Saturday, November 16, 2013

Rambling ’Round Radio Row #5 (Warner Bros./Vitaphone, 1933)

by Mark Gabrish Conlan • Copyright © 2013 by Mark Gabrish Conlan • All rights reserved

Just before Stage Struck TCM had shown a nine-minute vest-pocket musical short from the Warner Bros./Vitaphone Corporation (Warners kept the Vitaphone name and trademark for their musical and vaudeville shorts in the 1930’s even though they abandoned the Vitaphone sound-on-disc recording process at the end of 1930 and went to shooting sound-on-film like everybody else) series Rambling ’Round Radio Row. This was a succession of shorts (at least 11 were made) that spiced up film programs and gave audiences a chance to see what some of their favorite radio performers actually looked like. This was called Rambling ’Round Radio Row #5 and featured the incredibly queeny Harry Rose as host, introducing a succession of musical acts, most of them surprisingly interesting. The one that opens the show is probably the best of them, The Three Keys: three African-American performers who sing tenor, baritone and bass (respectively); one of them also plays guitar, another one plays piano (though only a bass part) and they scat like the Mills Brothers on the great Maceo Pinkard song “Them There Eyes” (previously recorded by Louis Armstrong and later, memorably, sung by Billie Holiday). It’s a tribute to the enormous popularity of the Mills Brothers that the airwaves and the film studios were clogged with so many Mills Brothers wanna-bes at the time — though these guys are among the very best of them; like their prototypes, they have an infectious sense of rhythm, a beautiful vocal blend, and they swing. (Apparently one of the Three Keys was George “Bon Bon” Tunnell, who would later become the Black male singer with Jan Savitt’s white swing band.)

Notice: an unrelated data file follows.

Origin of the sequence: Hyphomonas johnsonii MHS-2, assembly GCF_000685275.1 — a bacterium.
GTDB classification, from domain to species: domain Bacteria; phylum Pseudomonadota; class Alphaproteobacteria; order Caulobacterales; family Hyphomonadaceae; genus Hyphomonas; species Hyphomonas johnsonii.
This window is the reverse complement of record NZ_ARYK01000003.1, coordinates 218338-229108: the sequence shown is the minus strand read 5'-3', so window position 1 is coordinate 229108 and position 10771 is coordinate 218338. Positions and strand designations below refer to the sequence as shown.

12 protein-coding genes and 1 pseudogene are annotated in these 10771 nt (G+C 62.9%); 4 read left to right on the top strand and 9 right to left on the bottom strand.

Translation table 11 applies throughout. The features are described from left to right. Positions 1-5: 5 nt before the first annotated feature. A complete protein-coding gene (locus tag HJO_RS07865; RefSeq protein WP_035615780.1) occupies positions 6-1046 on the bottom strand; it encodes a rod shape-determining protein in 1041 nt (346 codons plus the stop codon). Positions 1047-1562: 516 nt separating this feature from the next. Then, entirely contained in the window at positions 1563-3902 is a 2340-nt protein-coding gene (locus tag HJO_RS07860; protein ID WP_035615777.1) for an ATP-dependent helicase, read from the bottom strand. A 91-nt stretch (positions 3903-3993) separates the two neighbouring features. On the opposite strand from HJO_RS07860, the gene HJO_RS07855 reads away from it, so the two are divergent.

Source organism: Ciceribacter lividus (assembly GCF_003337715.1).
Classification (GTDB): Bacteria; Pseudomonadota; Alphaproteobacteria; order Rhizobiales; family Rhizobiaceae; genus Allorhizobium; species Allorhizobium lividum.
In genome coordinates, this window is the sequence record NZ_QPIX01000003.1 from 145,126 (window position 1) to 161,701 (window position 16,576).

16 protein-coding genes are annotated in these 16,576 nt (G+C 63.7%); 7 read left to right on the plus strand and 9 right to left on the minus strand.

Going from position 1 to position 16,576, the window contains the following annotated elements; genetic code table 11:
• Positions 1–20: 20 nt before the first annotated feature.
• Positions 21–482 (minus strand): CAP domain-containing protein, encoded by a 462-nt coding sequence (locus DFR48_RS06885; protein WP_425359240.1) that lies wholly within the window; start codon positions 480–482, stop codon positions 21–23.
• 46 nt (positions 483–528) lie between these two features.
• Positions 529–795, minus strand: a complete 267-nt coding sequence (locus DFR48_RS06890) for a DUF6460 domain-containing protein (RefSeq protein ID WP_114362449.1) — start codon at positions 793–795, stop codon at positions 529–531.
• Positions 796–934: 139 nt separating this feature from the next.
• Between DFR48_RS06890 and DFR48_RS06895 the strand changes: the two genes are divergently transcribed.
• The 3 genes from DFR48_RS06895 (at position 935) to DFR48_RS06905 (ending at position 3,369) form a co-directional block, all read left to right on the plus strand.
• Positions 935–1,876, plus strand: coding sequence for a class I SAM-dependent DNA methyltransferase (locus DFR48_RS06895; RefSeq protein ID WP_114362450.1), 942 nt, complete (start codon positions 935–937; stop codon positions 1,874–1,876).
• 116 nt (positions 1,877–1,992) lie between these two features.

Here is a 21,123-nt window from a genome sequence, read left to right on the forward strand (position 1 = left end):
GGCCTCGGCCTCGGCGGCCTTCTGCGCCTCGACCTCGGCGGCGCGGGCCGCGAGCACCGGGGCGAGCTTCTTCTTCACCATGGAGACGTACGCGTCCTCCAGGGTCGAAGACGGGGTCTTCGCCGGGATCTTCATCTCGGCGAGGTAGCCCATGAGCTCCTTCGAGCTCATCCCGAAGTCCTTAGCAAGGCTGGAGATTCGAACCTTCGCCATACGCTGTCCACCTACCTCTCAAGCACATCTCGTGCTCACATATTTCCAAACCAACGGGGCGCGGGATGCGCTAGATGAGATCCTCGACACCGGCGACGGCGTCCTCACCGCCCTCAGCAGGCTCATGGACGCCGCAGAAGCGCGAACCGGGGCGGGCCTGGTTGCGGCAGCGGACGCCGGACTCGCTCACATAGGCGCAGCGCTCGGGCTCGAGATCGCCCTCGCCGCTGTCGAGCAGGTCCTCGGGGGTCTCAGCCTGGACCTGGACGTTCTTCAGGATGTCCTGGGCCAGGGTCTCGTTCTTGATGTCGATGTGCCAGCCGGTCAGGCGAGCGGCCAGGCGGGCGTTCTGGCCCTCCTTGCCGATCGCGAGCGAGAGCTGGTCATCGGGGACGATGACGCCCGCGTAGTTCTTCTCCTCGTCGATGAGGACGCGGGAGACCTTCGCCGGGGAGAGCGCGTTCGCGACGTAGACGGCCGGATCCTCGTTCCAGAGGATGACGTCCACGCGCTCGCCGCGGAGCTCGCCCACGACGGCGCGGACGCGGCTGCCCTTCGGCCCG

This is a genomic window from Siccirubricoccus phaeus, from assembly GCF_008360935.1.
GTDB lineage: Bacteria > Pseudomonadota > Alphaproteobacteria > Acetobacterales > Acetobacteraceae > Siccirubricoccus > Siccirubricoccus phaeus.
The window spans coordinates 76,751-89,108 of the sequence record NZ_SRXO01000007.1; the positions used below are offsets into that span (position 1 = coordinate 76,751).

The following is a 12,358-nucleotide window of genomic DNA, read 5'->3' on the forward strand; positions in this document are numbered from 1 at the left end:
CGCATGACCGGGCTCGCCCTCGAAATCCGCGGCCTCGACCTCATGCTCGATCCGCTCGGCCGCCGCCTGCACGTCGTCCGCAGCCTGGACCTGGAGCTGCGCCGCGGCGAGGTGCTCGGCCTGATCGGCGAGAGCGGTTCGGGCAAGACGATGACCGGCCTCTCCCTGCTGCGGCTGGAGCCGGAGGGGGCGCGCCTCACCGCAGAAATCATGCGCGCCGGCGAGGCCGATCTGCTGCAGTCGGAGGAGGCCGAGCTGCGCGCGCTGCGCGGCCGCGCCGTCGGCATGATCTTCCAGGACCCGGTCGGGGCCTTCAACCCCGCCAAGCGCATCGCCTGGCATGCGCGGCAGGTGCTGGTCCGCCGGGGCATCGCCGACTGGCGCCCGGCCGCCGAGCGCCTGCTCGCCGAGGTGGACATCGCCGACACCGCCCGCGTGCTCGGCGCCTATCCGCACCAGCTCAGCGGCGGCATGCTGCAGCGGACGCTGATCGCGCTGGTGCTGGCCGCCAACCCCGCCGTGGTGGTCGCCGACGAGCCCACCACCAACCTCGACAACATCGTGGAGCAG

The other performers are Leo Conrad and his (definitely non-swinging) orchestra, with Conrad himself on vocal, performing “Let’s Put Out the Lights and Go to Sleep,” the second most famous song ever written by Herman Hupfeld. (His most famous song, of course, was “As Time Goes By,” though it didn’t become famous until it was used in the film Casablanca over a decade after Hupfeld wrote it.) A woman singer named Harriet Lee — quite good, and at least attempting to swing, though the Boswell Sisters, Annette Hanshaw or Mildred Bailey she is not — goes through a song called “A Great Big Bunch of You” with a quite nice set of male backup singers harmonizing like the Rhythm Boys and leading me to joke that Harriet Lee seemed to be trying for “female Bing Crosby” as her market niche (much the way a number of white trumpet players in the 1930’s and 1940’s, notably Johnnie “Scat” Davis and Louis Prima, who sang in gravelly voices seemed to be trying for “white Louis Armstrong”). We also get a scene of performer Don Carney leading a group of kids in a sing-along of “And the Green Grass Grew All Around” —which he does very much faster than I’ve ever heard it anywhere else — and the repetitiveness of the song is merely underscored by an intertitle after the first few choruses that says, “One hour later … ” Of course, “one hour later” Carney and the kids are still at it. The last guest performer is Charles “Buddy” Rogers, who had reached the apex of his short-lived movie career in 1927, making the first Academy Award Best Picture winner, Wings, as well as My Best Girl with Mary Pickford, whom he would marry in 1935. Alas, though Rogers was something of a bandleader — he would do an act in which an assortment of brass instruments would lay on a table in front of him and he’d pick up each one in turn and play it (“each was worse than the last one,” said Gene Krupa, who played drums for him in the early 1930’s until Benny Goodman liberated him from horrible jobs like that) — he’s not shown playing or singing anything in this short. Still, this is an appealing mélange of the sorts of acts you could hear on radio in those days — and the Three Keys are wonderful.